Tackling the uncertainty in solar energy yield calculations
3E, as a member of different European funded projects (Performance Plus project, Solar Bankability project,…) is working intensively within international teams to reduce the risks related to photovoltaic (PV) investments and to enhance the performance, reliability and lifetime of PV systems.
Within the Performance Plus consortium, 3E has worked to develop best practice guidelines on uncertainty in PV modelling and monitoring. The results of this work are documented in the report of the project, to be presented to the public on 06/10/2015 in Brussels (more info HERE). The developed guidelines will help developers, investors and plant operators to manage the financial risks and improve the operational performance of the PV plants during their lifetime.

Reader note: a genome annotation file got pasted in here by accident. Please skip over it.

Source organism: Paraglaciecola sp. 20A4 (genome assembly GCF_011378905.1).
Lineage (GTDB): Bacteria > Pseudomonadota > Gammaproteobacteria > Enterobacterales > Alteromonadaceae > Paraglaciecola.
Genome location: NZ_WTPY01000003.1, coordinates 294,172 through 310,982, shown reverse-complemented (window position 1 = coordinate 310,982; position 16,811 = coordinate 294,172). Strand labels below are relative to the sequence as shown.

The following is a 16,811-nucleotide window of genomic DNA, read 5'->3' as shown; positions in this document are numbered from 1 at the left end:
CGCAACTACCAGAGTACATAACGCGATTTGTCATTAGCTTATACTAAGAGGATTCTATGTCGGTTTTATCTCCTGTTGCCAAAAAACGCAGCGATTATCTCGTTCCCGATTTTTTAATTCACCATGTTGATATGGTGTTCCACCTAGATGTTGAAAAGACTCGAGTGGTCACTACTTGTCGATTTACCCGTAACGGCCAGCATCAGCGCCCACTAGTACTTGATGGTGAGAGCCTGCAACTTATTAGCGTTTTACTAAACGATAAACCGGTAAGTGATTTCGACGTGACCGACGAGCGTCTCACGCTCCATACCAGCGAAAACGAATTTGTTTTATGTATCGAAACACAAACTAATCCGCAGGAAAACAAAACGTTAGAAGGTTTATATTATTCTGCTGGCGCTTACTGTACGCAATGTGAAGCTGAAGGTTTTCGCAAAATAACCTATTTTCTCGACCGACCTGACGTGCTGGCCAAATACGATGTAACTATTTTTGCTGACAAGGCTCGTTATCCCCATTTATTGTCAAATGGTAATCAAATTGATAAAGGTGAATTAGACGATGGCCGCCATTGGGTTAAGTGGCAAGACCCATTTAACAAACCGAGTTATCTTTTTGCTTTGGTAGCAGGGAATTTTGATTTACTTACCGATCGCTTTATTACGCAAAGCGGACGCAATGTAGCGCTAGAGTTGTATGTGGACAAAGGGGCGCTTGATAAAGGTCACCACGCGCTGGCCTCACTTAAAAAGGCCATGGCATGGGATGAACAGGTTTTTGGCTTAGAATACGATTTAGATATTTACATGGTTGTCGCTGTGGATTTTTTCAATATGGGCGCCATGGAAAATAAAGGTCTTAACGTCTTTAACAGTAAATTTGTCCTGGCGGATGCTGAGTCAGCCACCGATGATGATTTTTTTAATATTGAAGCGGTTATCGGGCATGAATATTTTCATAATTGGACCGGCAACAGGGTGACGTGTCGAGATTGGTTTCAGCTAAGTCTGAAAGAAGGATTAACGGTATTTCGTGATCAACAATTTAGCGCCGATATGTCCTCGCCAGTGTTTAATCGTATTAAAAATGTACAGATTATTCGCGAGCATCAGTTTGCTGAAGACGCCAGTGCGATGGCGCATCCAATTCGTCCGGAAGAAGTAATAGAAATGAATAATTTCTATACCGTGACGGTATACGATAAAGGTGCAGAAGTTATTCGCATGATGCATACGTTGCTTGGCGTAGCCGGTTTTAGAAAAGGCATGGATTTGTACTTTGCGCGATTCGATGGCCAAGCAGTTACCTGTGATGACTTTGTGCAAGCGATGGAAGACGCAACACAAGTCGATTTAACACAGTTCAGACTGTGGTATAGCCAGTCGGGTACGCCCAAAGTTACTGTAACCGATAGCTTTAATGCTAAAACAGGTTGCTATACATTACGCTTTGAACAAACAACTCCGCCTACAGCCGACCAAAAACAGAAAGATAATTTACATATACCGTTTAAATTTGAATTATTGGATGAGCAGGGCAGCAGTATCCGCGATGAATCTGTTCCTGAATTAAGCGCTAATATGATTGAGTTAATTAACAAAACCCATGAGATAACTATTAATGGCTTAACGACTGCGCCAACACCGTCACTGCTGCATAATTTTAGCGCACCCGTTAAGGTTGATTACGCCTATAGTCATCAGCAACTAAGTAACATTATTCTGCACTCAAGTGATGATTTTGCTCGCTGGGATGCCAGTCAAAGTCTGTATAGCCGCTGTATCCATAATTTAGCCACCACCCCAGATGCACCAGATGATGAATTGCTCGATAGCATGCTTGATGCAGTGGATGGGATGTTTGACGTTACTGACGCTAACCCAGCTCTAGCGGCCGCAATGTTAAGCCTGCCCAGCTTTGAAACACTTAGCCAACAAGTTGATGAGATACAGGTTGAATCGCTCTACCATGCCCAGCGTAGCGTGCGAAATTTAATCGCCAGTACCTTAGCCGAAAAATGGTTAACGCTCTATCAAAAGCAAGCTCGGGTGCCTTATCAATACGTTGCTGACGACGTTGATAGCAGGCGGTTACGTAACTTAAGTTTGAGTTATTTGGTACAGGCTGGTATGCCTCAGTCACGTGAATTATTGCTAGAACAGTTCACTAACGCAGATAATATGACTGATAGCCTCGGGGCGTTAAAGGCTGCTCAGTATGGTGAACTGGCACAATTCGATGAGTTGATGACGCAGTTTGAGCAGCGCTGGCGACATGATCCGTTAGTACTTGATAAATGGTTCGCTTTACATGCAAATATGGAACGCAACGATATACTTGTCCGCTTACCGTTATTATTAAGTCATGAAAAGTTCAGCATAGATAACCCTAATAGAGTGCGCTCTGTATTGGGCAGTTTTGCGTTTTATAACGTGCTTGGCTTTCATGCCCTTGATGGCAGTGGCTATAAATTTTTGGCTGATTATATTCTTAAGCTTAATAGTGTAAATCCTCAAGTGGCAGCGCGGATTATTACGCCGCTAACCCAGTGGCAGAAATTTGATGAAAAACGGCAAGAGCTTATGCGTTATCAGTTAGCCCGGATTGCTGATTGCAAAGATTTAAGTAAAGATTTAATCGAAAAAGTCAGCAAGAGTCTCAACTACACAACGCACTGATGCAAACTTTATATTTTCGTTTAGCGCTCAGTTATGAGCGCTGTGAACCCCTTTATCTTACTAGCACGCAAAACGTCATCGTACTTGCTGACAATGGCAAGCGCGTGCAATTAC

As a first taste, 3E’s Mauricio Richter wrote a first introductory paper on the matter. This paper focuses on long term PV yield assessments, and how the uncertainties in PV modelling affect this process.
The uncertainty quantification of solar energy yield calculations is important for managing the financial risks of an investment in a photovoltaic system. Quantifying the energy yield is subject to several uncertainties introduced by the different elements in the PV energy conversion chain. The most important element in the contribution to the total combined uncertainty is the measurement and/or estimation of the solar resource. When estimating the energy output of a grid-connected PV system (up-front calculations), in addition to the uncertainty on the estimation of the solar resource, the uncertainty depends on the different models used and on external variables that are specific to the site.
The combined uncertainty is calculated using the rule of propagation of uncertainty and is in the order of ±6% to ±8% when using state-of-the-art models and considering a climate variability in the order of 4% to 6% which is representative for central European sites.
Get in touch to receive the full article on uncertainties in PV modelling.